OECD predicts collapse of capitalism


#63

In the end everything comes down to energy. Since the price of oil is inelastic - unlike so many other resources if the price goes up we cannot just reduce our use because there really are no alternatives. At some point however there may be a tipping point say to electric cars if we can figure out the storage problem. And solar power in some areas such as Australia and the southwest US is actually more competitive than coal making the utilities antsy with people who are switching to solar.

Elon Musk, who is also co-founder of solar city is talking about building two giga-factories larger than any other factories in the world to make electric batteries. Note that this would also be useful not for electric car owners but solar power users.

Then again it might come from left field with synthetic biology - George Church in Regenesis writes about looking at the extra c02 (from fossil fuels in the atmosphere) and using it as a feedstock for e-coli that could generate bio-diesel - apparently it is supposed to be competitive with oil at $30? a barrel (I’m guessing) but I don’t think the oil industry should count on continuous growth. Even now
many coal mines are being shut down because China has started cracking down on coal power plants and the price of coal has plummeted. As a Canadian we are always hearing about the Alberta oil industry but it is also very expensive to extract and some big players are shutting down projects because so much of it depends on getting the world price - and yet there are few pipelines available (and much opposition rightfully) to take advantage of it.


#64

Really? I’d love it if it were true.


#65

A company was getting a patent for this a few years ago but then nothing seemed to come of it. I wonder if they didn’t really get it to work, if they were planning on just trolling with that patent, or if they were bought by a larger company that didn’t want the competition.


See Joule Unlimited - biodiesel from e-coli
#66

Call me a traditionalist, but if you’re going to talk about the centerpiece of the French Revolution, let’s not use the 'Murican spelling, mkay? :wink:


#67

The conservatives with money (and thus power) are heavily invested in oil and gas. Why would they want to help the long term economy of other people instead of the immediate economy of their own bank accounts?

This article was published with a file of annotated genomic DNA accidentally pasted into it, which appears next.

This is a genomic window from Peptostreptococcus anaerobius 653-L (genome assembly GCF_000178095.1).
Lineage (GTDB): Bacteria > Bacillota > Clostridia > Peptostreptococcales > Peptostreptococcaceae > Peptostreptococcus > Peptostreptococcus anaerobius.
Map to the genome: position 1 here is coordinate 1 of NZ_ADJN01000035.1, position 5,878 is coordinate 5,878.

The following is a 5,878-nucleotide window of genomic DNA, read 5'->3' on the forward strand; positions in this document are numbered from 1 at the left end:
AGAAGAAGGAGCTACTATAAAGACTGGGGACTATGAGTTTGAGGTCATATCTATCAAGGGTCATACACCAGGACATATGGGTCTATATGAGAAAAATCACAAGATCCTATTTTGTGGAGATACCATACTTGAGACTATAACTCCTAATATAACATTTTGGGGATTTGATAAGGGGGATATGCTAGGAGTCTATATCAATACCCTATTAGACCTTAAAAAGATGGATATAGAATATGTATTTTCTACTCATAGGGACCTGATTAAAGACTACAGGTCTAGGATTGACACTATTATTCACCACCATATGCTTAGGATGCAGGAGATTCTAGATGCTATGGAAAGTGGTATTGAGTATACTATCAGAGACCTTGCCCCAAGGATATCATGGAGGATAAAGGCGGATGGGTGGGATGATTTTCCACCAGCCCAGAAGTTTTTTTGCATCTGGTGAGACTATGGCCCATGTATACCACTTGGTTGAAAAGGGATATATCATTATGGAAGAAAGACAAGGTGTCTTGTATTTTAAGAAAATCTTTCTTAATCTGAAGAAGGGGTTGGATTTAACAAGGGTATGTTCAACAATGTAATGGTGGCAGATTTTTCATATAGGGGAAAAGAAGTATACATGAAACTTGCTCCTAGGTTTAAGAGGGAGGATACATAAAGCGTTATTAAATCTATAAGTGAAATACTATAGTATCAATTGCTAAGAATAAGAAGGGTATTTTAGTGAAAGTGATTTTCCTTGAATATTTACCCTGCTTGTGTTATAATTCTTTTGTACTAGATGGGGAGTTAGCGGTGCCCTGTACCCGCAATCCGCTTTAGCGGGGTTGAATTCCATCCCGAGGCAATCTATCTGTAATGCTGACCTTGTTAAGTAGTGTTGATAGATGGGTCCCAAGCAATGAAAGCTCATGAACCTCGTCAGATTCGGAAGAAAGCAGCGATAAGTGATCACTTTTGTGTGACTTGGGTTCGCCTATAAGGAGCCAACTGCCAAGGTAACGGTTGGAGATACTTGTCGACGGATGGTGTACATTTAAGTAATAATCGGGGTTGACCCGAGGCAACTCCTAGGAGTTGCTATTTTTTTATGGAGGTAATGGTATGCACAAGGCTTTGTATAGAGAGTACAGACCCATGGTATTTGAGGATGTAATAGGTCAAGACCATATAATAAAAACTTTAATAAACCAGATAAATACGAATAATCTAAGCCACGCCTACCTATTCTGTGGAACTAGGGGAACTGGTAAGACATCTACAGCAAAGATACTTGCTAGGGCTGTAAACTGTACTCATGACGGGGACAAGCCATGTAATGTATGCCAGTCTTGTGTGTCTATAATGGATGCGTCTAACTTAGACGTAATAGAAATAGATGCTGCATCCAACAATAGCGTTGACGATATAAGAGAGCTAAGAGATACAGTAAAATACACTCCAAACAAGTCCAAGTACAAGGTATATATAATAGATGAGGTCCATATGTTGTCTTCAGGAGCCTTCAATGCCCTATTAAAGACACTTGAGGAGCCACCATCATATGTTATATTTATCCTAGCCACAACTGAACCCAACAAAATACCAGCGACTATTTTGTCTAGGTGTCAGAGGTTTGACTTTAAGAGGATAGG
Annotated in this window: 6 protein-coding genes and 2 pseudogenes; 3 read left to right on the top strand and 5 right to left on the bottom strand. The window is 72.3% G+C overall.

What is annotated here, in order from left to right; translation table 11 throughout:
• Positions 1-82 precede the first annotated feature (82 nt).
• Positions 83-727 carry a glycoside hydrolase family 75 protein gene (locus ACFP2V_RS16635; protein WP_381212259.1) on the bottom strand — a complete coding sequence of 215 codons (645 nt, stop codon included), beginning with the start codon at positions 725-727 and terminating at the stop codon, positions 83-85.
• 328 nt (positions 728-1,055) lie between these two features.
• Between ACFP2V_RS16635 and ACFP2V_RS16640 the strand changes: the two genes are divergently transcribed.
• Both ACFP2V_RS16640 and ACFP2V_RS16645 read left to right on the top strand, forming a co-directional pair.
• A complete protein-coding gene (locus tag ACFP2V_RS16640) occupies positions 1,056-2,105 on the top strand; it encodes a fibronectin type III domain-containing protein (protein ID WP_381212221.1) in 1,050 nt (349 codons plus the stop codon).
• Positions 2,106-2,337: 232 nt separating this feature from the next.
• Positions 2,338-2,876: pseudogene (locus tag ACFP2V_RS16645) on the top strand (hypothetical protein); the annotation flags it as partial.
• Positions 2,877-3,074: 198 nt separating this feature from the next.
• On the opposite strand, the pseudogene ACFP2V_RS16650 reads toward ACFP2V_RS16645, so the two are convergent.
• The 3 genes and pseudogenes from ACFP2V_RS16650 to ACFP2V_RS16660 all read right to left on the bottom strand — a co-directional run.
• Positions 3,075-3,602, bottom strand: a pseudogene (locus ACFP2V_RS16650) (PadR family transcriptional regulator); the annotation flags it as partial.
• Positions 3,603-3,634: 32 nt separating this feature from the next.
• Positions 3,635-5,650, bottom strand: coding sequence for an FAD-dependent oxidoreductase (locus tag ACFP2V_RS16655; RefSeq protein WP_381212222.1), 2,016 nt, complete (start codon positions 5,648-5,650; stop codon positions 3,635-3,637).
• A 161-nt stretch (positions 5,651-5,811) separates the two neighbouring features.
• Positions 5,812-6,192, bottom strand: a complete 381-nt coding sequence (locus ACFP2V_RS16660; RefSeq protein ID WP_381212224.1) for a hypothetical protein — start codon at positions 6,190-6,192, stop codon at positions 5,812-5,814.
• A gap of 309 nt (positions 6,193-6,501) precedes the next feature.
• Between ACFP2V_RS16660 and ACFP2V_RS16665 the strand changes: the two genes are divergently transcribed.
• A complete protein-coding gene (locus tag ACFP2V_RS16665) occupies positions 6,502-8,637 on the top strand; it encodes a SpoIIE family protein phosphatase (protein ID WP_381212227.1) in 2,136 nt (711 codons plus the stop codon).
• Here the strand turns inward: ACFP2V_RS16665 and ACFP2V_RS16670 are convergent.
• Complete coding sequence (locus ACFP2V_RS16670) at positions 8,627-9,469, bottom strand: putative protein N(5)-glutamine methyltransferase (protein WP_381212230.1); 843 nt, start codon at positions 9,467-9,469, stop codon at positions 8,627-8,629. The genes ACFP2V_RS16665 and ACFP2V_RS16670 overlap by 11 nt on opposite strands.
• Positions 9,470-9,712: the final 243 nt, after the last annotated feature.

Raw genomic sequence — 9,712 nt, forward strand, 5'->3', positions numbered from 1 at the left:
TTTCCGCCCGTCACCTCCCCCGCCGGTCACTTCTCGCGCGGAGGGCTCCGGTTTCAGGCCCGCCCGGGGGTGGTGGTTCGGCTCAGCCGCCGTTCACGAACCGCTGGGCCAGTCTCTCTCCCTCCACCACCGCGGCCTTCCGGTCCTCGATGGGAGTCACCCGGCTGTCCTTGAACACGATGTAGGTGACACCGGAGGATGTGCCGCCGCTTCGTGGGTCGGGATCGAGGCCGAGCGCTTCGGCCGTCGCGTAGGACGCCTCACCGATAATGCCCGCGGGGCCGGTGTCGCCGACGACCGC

#68

I occasionally fantasize about some geeks at MIT, or some guy in his garage, coming up with a design for an electric motor and battery pack that could be fitted into lots of different makes of automobiles, and suddenly everyone is modding their cars to run on electricity for really cheap, the price of gas comes down (and then the oil companies create some “public interest” group to halt this due to some kind of invented public safety concern.)

I imagine something like this already exists, but isn’t cost-effective or efficient enough to make it worthwhile. The idea of everyone having a helio-electric array, or wind turbine that pumps energy back into the grid, or into you car (or generates H2 for fuel cells) is another idea like that. And it’s not so far-fetched, it just needs to spread like a virus, the kind of thing that takes off and can’t be stopped once enough people are doing it.


#69

Yeah, biotech can be very alluring but I don’t know the details. I mean, if you could somehow engineer bacteria that eat CO2 and sunlight and poop out gasoline then couldn’t you just put them in a massive dish and they would grow all by themselves? It seems simple, but apparently when people came up with nuclear power they thought it would be so cheap to produce that they’d pretty much just be giving it away. Reality hits you hard sometimes.

Still, I fantasize that the problem is the patent system or wealthy suppression of inconvenient technologies. I mean it could be, right?


#70

Yes! That is the whole purpose of humanity. This is why we use the colloquialism “what are you worth” when discussing someone’s assets. The extent to which life is a zero-sum game then necessitates cruelty to others, to better oneself. The purpose of a ‘successful’ life is to maximise profit, and thus success can only be achieved through the process of crushing other, less ‘successful’ people.


#71

I am nursing a thought along these lines. Floating “green crude” factories. A master ship (or a few, in order to have backups) that houses separators, rudimentary refinery, bioplastic production using the refinery output as feedstock, and a 3D printer.

Sail to the high seas. Print large flat pontoons that float in an array around the master ship, possibly as shallow pools or as meanders of channels, and grow algae in them. Use a semipermeable bottom for exchange of nutrients with seawater.

And run autonomously for years, print new pontoons as needed to expand production or to replace damaged/broken ones, and print single-use transport minitankers to send the surplus production to shore where full-scale refineries are, preferably using natural currents or tugboats. If the green crude is biodegradable, eventual inevitable spills are pretty much inconsequential.

High-protein biomass is a byproduct that can be potentially used for feeding farmed fish. Alternatively, the algae can be gene-engineered to enhance or create selective phytoextraction traits, to bioaccumulate certain elements (gold, uranium, nickel…) from seawater (“mining” from seawater is possible), and then the byproduct contains preconcentrated metals and can be used as an ore, or the metals can be concentrated in the crude and then harvested in the on-shore refinery. (Or exclude or neutralize some known toxins, so the protein fish-feed can be used even from farms in contaminated areas.)

Not exactly a self-replicating system, but something on the way there.


#72

In my opinion these facts are very true


closed #73

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